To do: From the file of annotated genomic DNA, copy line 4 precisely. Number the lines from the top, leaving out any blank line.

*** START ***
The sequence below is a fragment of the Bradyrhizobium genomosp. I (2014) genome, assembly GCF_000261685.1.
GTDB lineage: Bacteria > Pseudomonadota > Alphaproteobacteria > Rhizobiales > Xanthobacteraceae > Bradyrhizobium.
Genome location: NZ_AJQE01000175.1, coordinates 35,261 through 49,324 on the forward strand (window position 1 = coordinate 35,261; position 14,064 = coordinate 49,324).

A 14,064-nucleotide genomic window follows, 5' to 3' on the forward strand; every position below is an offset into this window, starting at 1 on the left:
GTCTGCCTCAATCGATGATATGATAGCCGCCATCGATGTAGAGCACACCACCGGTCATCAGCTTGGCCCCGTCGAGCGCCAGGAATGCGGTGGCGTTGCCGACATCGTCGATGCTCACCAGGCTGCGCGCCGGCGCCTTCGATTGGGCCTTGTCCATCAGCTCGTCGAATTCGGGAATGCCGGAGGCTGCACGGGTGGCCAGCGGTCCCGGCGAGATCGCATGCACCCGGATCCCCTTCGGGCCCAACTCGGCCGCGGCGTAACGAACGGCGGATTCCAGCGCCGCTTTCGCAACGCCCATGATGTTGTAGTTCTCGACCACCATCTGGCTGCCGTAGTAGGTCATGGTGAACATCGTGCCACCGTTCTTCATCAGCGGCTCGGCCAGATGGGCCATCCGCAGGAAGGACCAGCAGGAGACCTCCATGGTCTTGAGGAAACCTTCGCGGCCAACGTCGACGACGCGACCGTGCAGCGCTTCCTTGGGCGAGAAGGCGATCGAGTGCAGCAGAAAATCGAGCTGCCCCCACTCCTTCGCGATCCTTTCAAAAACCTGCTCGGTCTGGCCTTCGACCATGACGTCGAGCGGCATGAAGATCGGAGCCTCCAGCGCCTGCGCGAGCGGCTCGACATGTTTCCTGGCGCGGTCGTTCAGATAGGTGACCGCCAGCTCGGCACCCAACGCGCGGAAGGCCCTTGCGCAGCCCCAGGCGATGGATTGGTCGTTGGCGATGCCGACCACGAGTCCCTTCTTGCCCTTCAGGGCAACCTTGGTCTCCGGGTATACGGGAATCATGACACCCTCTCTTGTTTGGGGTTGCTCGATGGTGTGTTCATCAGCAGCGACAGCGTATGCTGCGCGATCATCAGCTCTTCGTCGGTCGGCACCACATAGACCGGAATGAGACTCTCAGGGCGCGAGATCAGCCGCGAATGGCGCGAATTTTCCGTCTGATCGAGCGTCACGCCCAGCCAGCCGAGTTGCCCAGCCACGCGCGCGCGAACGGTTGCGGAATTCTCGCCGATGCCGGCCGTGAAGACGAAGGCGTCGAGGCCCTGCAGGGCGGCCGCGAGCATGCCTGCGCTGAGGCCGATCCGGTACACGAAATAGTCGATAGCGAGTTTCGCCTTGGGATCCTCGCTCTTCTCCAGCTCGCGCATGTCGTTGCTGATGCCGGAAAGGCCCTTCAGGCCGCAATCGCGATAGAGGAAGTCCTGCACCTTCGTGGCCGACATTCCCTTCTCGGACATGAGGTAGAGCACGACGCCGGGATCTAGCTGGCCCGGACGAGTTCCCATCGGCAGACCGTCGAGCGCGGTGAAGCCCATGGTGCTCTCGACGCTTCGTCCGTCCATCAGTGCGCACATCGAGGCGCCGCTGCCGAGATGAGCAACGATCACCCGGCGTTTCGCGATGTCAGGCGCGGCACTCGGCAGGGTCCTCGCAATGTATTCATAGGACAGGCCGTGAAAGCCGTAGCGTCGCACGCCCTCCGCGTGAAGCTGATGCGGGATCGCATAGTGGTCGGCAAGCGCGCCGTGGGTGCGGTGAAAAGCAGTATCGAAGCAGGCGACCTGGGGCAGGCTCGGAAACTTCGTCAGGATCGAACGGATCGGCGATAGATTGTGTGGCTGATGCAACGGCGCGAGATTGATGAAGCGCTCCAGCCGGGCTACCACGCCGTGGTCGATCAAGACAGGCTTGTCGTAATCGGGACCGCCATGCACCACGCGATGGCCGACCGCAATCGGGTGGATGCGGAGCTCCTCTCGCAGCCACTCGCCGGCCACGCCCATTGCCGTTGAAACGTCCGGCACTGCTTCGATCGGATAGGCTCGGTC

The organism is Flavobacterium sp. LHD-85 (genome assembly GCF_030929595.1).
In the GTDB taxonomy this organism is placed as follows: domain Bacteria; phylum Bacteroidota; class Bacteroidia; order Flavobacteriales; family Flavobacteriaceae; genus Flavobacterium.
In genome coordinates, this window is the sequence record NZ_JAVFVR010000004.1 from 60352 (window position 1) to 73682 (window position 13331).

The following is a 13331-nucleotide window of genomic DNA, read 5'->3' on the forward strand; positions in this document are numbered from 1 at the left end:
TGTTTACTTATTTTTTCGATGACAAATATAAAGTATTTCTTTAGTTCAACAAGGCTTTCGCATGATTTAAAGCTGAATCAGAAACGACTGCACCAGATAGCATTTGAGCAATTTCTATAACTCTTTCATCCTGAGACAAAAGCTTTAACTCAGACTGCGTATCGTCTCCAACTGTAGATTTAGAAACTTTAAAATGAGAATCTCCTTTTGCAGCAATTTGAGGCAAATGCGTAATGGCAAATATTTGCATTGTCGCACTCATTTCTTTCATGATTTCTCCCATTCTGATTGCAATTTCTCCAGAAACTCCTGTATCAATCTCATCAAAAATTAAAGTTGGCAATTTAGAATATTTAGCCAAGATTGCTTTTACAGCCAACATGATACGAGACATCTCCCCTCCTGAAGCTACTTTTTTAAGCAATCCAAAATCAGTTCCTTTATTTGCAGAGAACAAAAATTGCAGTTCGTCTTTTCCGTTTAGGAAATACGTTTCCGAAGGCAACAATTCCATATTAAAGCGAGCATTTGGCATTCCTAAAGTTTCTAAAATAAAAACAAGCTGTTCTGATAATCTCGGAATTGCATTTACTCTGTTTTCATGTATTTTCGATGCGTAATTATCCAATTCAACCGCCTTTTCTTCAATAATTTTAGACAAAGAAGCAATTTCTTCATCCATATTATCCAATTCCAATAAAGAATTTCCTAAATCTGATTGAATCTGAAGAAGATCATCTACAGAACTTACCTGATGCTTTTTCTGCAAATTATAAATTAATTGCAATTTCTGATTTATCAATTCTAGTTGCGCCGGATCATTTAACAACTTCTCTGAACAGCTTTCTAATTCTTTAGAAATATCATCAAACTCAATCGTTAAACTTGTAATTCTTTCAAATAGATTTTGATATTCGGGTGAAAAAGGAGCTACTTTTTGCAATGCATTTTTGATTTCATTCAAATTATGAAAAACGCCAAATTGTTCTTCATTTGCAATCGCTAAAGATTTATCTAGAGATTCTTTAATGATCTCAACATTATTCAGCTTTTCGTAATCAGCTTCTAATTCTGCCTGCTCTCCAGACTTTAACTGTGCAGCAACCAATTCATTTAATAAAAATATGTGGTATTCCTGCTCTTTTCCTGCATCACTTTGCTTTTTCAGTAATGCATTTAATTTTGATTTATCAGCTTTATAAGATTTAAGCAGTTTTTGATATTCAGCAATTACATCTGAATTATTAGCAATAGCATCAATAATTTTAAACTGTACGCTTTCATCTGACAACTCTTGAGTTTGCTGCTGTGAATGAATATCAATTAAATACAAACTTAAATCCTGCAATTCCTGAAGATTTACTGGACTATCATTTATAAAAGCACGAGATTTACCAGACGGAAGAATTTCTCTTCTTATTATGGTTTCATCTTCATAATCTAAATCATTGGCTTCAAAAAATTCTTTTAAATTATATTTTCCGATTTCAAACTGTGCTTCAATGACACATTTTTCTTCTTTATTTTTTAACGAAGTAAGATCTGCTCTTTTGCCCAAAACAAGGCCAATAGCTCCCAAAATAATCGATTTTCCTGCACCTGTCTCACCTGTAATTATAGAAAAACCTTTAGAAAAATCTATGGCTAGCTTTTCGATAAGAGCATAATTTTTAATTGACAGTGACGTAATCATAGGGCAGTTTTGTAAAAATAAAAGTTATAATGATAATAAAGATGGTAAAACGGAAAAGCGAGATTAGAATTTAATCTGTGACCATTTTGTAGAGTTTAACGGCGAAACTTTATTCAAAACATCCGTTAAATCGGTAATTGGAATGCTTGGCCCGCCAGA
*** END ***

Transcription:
A 14,064-nucleotide genomic window follows, 5' to 3' on the forward strand; every position below is an offset into this window, starting at 1 on the left: